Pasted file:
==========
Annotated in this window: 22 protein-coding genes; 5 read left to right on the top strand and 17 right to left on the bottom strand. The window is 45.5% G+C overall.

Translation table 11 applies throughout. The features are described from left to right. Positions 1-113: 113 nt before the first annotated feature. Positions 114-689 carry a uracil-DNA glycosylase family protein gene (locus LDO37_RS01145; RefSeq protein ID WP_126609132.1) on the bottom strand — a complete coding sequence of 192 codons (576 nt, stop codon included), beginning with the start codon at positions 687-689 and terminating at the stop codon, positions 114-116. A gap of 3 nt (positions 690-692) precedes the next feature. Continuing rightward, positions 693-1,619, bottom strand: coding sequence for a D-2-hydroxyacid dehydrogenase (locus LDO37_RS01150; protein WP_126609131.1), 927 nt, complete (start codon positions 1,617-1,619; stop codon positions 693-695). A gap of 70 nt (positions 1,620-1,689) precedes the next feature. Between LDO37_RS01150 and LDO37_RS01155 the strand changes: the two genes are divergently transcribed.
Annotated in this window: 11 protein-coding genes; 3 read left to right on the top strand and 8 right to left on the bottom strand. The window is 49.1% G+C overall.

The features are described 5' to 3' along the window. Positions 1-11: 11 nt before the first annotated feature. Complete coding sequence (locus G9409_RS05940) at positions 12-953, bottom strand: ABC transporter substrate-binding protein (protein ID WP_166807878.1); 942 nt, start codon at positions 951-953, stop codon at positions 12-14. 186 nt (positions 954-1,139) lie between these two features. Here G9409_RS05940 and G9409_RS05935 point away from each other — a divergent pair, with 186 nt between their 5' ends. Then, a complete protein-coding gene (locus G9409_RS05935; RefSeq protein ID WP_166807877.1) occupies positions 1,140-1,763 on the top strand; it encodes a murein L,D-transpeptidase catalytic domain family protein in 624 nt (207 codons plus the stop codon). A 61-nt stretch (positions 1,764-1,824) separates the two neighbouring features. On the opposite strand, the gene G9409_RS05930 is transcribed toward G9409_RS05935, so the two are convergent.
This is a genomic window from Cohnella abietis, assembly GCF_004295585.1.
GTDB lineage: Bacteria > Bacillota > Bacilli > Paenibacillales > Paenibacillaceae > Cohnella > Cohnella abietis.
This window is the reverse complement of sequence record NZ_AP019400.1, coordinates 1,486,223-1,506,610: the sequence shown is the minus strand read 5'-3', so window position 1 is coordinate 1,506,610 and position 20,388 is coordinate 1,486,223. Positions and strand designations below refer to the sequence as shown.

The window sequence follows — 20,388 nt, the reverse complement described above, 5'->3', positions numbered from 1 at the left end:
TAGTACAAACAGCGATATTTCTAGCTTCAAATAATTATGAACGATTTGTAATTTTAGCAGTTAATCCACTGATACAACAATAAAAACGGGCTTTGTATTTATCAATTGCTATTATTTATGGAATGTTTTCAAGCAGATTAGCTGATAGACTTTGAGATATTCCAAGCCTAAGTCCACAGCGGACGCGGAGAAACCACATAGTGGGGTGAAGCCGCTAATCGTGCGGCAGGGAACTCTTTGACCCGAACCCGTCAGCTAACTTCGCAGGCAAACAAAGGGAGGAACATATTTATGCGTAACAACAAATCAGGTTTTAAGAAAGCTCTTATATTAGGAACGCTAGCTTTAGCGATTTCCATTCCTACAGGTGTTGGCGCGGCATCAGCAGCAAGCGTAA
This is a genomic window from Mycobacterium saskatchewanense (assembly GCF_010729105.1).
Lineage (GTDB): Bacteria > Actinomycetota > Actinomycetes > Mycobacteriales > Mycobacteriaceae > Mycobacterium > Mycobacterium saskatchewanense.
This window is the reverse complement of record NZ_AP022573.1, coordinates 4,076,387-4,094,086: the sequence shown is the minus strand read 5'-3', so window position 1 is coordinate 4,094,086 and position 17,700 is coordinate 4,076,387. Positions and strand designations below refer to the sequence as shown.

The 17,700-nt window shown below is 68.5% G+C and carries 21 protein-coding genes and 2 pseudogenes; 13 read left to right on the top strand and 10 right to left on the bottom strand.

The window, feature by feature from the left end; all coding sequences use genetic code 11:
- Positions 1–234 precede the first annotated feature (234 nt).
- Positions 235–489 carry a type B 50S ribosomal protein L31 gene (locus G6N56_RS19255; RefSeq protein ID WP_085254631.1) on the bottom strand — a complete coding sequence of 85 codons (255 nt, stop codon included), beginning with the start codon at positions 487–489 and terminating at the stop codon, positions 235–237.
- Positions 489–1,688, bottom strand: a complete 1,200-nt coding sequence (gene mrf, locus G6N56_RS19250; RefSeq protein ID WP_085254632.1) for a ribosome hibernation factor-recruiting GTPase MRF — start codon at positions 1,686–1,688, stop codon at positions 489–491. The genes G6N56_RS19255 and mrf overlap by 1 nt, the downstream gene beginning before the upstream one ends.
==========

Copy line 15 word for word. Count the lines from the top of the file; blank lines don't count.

- Positions 1–234 precede the first annotated feature (234 nt).